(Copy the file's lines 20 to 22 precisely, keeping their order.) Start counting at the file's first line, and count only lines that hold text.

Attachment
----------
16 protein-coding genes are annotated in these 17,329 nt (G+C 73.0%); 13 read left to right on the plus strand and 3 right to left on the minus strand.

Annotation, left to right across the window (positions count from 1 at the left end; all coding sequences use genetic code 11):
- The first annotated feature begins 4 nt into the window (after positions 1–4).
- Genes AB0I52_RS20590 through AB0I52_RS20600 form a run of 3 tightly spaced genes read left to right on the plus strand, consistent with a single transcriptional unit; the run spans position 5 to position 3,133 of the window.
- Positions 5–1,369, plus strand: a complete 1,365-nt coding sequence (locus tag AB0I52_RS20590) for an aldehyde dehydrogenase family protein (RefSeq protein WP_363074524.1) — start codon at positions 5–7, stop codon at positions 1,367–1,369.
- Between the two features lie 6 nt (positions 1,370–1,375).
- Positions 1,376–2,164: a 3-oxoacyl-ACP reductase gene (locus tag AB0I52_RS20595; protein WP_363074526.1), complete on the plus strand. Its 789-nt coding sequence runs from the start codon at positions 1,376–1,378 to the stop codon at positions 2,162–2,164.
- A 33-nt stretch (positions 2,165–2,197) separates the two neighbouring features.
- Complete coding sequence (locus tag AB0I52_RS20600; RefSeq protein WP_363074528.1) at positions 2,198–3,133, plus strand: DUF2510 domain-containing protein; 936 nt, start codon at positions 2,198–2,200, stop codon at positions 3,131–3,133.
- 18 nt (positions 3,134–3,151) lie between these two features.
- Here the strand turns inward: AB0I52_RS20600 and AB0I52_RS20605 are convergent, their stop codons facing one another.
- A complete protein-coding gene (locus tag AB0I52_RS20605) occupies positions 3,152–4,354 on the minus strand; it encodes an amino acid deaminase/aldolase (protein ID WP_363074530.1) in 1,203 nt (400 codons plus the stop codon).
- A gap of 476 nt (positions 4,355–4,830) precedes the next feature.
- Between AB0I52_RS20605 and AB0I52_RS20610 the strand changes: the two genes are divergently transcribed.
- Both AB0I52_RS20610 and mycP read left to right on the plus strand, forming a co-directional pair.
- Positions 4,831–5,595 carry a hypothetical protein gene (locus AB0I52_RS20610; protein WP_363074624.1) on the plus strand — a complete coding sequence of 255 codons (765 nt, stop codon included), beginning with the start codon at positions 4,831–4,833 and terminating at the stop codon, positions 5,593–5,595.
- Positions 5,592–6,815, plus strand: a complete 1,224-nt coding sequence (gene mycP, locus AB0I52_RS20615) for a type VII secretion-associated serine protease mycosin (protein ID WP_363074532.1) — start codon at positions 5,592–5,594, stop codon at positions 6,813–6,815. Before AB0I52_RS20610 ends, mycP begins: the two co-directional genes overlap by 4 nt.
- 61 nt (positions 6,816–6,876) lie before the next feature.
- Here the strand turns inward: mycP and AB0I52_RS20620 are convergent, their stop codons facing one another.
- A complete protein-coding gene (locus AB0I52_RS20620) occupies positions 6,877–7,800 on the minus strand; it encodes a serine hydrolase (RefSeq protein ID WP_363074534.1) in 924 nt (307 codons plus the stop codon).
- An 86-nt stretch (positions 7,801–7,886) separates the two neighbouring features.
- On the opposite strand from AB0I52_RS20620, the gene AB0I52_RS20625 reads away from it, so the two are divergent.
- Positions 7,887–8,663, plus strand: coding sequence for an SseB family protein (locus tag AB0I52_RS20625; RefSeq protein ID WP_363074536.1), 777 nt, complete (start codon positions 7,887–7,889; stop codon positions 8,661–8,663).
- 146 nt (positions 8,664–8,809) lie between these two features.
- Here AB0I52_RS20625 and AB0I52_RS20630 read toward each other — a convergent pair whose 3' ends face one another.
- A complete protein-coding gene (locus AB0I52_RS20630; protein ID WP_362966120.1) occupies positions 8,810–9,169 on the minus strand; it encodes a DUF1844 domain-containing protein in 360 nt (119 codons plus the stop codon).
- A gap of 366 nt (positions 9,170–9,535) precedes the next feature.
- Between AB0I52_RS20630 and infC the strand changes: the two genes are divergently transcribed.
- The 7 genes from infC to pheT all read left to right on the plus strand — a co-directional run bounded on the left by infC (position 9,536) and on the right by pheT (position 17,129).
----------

- A complete protein-coding gene (locus AB0I52_RS20620) occupies positions 6,877–7,800 on the minus strand; it encodes a serine hydrolase (RefSeq protein ID WP_363074534.1) in 924 nt (307 codons plus the stop codon).
- An 86-nt stretch (positions 7,801–7,886) separates the two neighbouring features.
- On the opposite strand from AB0I52_RS20620, the gene AB0I52_RS20625 reads away from it, so the two are divergent.